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Monday, December 16, 2013

Montreal blogger harshly critical of Hasidic Jews wins libel suit brought against him by three prominent leaders

A blogger who boasts that his critiques of Hasidic leaders in Outremont have revealed “revolting” practices and flushed out “bugs” from darkened corners has successfully defended a libel suit brought against him by three prominent community leaders.

A Quebec Superior Court judge rejected the plaintiffs’ claim for $375,000 in damages, concluding that Pierre Lacerte’s commentary was acerbic but it was based on facts.

The Dec. 4 decision by Judge Claude Dallaire is the latest chapter in a six-year-old legal feud that has highlighted the sometimes tense relationship between Outremont’s growing Hasidic community and its non-Jewish neighbours.

Mr. Lacerte, who lives across the street from an ultra-orthodox synagogue, created his blog in 2007 and uses it to denounce what he considers to be the law-breaking and undue political influence of senior Hasidim.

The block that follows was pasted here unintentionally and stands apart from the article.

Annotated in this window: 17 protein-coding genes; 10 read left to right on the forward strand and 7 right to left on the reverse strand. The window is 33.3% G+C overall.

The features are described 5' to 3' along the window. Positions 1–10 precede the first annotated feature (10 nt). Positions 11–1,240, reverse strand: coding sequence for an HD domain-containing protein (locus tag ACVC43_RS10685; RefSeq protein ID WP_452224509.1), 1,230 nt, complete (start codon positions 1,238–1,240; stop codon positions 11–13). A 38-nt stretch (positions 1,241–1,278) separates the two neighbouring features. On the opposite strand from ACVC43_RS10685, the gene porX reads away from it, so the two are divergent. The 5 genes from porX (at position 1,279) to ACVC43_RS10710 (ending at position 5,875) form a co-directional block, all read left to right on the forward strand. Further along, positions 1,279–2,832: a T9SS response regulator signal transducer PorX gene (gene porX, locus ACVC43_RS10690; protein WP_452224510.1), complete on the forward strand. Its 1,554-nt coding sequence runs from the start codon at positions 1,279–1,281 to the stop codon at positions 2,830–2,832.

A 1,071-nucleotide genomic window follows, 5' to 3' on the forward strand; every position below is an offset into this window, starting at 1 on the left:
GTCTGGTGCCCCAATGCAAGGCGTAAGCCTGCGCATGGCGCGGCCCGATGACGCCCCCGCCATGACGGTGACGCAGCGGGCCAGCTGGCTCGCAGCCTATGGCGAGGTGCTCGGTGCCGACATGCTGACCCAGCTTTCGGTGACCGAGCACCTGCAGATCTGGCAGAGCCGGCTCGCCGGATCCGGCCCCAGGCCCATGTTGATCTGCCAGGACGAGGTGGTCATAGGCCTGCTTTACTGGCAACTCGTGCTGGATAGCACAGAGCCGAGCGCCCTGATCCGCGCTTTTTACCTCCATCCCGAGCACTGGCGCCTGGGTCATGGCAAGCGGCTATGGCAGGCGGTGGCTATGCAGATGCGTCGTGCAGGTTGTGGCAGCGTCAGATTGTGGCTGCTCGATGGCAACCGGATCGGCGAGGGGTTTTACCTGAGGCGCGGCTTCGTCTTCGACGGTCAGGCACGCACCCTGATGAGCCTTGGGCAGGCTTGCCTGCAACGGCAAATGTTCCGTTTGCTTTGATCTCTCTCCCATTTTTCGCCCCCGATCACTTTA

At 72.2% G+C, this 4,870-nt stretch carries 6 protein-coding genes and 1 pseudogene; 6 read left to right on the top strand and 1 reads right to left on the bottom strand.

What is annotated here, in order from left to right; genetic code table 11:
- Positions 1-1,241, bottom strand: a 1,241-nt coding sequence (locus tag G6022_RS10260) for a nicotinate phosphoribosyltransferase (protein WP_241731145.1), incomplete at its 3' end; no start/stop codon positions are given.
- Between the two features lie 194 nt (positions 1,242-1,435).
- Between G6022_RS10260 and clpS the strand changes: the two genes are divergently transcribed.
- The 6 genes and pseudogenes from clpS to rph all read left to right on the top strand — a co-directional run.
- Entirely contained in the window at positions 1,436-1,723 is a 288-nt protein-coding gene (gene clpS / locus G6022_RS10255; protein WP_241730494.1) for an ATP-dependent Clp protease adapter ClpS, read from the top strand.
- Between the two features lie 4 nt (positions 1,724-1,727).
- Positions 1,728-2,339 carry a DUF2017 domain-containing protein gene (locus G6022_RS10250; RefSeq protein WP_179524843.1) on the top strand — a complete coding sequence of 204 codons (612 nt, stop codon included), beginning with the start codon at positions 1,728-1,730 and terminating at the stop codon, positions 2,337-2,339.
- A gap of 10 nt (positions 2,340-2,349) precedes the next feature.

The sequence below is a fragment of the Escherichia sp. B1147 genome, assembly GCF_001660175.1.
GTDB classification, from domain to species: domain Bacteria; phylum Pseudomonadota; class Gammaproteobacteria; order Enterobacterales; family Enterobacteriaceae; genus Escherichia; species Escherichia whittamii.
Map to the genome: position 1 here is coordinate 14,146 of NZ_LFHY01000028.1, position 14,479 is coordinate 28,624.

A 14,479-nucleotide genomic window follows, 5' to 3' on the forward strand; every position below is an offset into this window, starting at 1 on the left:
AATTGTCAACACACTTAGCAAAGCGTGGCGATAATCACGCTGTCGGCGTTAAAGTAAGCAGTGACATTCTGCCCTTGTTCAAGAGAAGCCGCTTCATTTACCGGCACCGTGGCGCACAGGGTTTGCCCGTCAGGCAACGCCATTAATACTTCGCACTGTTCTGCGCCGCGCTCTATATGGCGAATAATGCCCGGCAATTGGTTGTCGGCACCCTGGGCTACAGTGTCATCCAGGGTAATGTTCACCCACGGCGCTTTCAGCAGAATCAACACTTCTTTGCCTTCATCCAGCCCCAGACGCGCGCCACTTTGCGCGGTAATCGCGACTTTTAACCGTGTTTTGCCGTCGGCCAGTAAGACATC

Words are his only weapon
The blog reports frequently on such transgressions as double-parked cars outside the synagogue, renovations conducted without proper permits and chartered buses picking up passengers on residential streets. Mr. Lacerte alleges that Outremont’s borough council is in cahoots with the Hasidim and turns a blind eye to the law breaking.

For father-and-son real-estate developers Michael and Martin Rosenberg and Hasidic spokesman Alex Werzberger, the attacks became too much. Michael Rosenberg, president and CEO of the Rosdev Group, testified last January that Mr. Lacerte’s writings have damaged his reputation. And he alleged in an interview that the blog is anti-Semitic, accusing Mr. Lacerte of “stirring up a lot of problems” in Outremont.

Mr. Lacerte told the court that “words are his only weapon,” and the judgment lists examples of the artillery he levelled at Michael Rosenberg over the issue of illegal parking. He said the developer “likes to break the law,” calling him a “fanatic,” an “ultra-religious extremist,” “a Hasidic nabob” and the “righter of wrongs of the ghetto.”

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